Can the Midwest expect more derechos as the climate changes?

Corn plants knocked over by a derecho
Corn plants knocked over by a derecho are seen in a field on Aug. 11 in Tama, Iowa. The state's Gov. Kim Reynolds said that early estimates indicate that 10 million acres, or nearly a third of the state's crop land was damaged in a powerful storm that battered the region a day earlier.
Daniel Acker | Getty Images file

The derecho that swept across Iowa and Illinois Aug. 10 flattened as many as 14 million acres of cropland. Its 70 to 100 mph winds tore down trees and power lines. More than half a million Iowans lost power, some for more than a week.

The word “derecho” means “straight ahead” in Spanish. These massive straight-line wind events can travel more than 250 miles in hot, humid and unstable conditions.

So, can the Midwest expect more of them as the climate changes?

“It’s sort of unknown. W have a lot of error right now in our experiments and models that can project into the future,” said Victor Gensini, a professor at Northern Illinois University who studies severe storms. “Our best guess right now is that the amount of days that we’re going to have in the future that have this extreme heat and humidity is going to increase, but it’s unclear if that’s going to translate to more of these types of derecho windstorms.”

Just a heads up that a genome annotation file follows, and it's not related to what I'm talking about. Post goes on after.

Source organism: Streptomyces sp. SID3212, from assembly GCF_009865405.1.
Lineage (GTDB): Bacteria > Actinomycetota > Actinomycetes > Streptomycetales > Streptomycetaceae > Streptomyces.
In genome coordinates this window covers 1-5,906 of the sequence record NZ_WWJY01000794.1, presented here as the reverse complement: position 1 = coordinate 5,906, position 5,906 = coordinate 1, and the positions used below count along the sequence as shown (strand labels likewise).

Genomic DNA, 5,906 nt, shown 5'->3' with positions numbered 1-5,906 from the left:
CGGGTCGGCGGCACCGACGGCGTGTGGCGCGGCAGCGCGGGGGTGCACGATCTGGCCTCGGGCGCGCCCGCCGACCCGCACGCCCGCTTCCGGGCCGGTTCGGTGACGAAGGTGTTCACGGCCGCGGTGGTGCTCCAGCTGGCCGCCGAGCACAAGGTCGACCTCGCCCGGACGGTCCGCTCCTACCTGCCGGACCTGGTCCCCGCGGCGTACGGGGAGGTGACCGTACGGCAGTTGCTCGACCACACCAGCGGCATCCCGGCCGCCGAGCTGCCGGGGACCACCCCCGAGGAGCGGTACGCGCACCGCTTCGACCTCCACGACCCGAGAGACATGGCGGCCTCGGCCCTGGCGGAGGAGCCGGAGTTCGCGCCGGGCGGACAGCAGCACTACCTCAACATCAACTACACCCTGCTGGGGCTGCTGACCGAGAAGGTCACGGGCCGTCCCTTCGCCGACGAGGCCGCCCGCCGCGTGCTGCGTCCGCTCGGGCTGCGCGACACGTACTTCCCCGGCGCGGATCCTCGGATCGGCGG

The research available now, however, does suggest such storms could hit farther north as the mid-latitude jet stream shifts north.

Gensini spoke with MPR News chief meteorologist and Climate Cast host Paul Huttner. Hit play on the audio player above to hear their conversation.

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